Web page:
the only other option would be to contact your broker and ask them if they provide any back-end access to clients.

it's also possible, i believe, with a good broker, to leave fairly complex instructions, like sell if price drops below X rises above Y for stock Z, or buy if price drops below X for stock Y. but that probably costs more

-me

[EDIT: ps. another thing you might want to consider if you REALLY want to automate your finances is to see if the brokerage will accept email orders. if so you can just automate the sending of emails which is easier than going through the whole parsing HTML deal. this is obviously WAY easier if you have access to your own web box running an email service. and perhaps easier still if that box is a *NIX box on which you can easily script cron jobs and the like.]

[edited by - Palidine on October 9, 2003 6:18:55 PM]

Share this post


Link to post
Share on other sites
ah, one more thing about the HTML parsing. a good deal of sites these days do authentication and session persistance through cookies. having sessionids on the URL line allow easy hijaking of sessions. so a further complication to the HTML deal is that you will have to implement cookies in your mock-browser app.

-me

Share this post


Link to post
Share on other sites
Hey,

Thanks for the comments. Although I am not to pleased to hear that I am going to be needing to parse the broker''s html pages (most likely), its at least good to know that I didn''t skip over something completely obvious. I doubt that an email system would work due to the lare number of transactions I would be making, but nonetheless, is an idea, I will look more into. I sadly agree that these brokers most likely have a very nice interface that would make what I am trying to do fairly trivial, but are most likely restricted to a small few and are very secure.

What is probobly the easiest way to do the parsing of the pages? I was thinking maybe just using a perl script or something that could be used as a command line program... Just give it a couple of arguments for the transaction and let it do the rest. Perl seems to be a very easy way to do pasing and web stuff like this. What do you think?

thanks for the replies!

Dwiel

P.S. I think I have a way to retrieve quotes... if I download the ''page'' returned by the url:

http://finance.yahoo.com/d/quotes.csv?s=Symbol&f=sl1d1t1c1ohgv&e=.csv

I get the data I need which is seperated by commas. Probobly another perl script job.

Share this post


Link to post
Share on other sites
Guest Anonymous Poster
I actually had this idea too. But never got into it to deeply.

anyways this is how I would do it.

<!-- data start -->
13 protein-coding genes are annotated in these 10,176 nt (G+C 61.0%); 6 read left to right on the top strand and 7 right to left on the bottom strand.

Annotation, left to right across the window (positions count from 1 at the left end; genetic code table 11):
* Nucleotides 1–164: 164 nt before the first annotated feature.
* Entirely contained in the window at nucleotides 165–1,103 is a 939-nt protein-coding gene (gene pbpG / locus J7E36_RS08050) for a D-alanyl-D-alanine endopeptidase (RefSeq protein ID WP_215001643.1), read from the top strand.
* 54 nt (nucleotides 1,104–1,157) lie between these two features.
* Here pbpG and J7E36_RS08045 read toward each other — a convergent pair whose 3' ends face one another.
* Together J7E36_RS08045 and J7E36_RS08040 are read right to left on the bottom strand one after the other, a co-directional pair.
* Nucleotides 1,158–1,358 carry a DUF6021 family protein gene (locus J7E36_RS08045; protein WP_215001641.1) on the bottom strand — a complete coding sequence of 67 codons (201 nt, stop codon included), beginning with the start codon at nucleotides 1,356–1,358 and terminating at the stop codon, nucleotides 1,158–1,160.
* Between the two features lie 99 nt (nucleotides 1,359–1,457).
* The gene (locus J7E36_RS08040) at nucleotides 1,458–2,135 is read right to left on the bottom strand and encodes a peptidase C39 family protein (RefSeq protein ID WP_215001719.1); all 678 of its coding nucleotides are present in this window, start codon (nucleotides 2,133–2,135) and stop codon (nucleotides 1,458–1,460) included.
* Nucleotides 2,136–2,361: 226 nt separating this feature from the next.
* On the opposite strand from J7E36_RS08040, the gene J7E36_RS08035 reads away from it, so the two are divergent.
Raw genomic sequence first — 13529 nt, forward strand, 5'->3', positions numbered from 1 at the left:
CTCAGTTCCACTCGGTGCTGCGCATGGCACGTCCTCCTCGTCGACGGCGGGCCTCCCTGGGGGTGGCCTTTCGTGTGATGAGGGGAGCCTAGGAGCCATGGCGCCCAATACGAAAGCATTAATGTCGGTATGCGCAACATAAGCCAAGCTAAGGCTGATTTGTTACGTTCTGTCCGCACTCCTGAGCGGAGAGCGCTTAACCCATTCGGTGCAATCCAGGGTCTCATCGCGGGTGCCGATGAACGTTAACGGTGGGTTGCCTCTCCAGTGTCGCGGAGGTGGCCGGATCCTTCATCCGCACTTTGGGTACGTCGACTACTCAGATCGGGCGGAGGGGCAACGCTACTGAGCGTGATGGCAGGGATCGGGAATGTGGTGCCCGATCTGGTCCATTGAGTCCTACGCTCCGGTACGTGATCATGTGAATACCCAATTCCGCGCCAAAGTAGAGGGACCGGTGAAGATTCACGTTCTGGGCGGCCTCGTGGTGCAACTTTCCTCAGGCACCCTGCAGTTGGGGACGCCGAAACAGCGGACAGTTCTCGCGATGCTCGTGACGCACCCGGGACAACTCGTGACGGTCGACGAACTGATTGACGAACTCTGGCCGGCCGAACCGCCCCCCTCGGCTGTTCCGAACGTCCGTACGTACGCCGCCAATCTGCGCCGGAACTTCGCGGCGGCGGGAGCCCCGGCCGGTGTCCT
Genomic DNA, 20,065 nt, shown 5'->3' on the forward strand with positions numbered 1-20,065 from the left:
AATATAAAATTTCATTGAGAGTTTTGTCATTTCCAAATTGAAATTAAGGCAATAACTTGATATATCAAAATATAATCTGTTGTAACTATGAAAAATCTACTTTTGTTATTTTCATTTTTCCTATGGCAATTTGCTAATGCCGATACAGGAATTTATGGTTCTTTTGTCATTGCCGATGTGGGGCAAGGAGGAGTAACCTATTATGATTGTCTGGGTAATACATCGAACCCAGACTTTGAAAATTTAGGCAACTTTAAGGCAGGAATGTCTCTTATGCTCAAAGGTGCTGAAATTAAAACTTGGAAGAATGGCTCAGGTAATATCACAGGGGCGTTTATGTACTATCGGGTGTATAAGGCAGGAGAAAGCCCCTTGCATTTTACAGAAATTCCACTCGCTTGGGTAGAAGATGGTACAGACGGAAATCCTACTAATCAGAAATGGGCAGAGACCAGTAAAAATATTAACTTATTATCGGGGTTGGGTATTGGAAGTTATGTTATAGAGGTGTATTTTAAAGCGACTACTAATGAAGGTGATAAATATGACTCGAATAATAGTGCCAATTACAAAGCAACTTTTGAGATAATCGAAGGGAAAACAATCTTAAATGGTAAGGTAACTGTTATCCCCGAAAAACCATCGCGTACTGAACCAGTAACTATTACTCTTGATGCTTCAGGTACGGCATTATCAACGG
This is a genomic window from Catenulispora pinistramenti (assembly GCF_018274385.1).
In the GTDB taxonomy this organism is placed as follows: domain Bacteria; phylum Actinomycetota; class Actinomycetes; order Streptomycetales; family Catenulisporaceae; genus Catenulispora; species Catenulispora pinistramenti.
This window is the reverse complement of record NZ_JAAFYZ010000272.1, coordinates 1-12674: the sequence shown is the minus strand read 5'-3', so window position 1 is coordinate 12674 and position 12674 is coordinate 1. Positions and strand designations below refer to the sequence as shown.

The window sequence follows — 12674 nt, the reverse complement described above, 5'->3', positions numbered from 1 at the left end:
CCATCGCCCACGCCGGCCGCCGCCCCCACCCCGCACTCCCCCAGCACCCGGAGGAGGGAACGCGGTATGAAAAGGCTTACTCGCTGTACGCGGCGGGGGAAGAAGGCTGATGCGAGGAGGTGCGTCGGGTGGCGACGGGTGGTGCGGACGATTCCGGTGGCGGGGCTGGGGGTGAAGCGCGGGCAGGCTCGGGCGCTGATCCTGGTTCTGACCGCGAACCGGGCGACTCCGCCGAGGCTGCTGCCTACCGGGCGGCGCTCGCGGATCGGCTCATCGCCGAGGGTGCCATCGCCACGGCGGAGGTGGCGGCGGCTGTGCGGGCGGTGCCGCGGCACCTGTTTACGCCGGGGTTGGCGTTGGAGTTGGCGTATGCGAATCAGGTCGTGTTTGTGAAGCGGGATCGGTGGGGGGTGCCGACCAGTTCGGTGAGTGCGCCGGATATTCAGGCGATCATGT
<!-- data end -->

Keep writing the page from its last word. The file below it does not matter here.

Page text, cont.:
1. make a very simple browser that just goes to which site you want and then downloads the HTML version of that webpage.

2. tokenize and parse the HTML page and make sure syntax match with how the site shows their stock rates, eh cost whatever. Extract them.

3. Compare the numbers you''ve extracted and do some addition multiplication divition and subtraction.

4. Buy/Sell whatever...

Share this post


Link to post
Share on other sites
Guest Anonymous Poster
Websites that display stock tickers usually have a 15-20 minutes delay, and the delay will increase if you are requesting prices in a too rapid succession. Most if not all brokerage firms will require a phone call or an email confirmation before proceeding with your internet orders.

''Daytrading'' is surrounded with bylaws that prevents anyone without proper background and registration to venture into. Once you get the license, there are tons of software and providers that can link you up with a brokerage firm and get real-time data, including analyst reports and financial news. The investment course is around $750 and the software + link is around $1500/year; more sophisticated systems that include modeling, technical analysis, and portfolio backtracking will cost you around $5000 and up. I don''t think you could build yourself something equivalent ''on-the-cheap'', given the constraints on the data sources and trading checks.

BTW, what does it have to do with games programming?

Share this post


Link to post
Share on other sites

  • Advertisement
×

Important Information

By using GameDev.net, you agree to our community Guidelines, Terms of Use, and Privacy Policy.

We are the game development community.

Whether you are an indie, hobbyist, AAA developer, or just trying to learn, GameDev.net is the place for you to learn, share, and connect with the games industry. Learn more About Us or sign up!

Sign me up!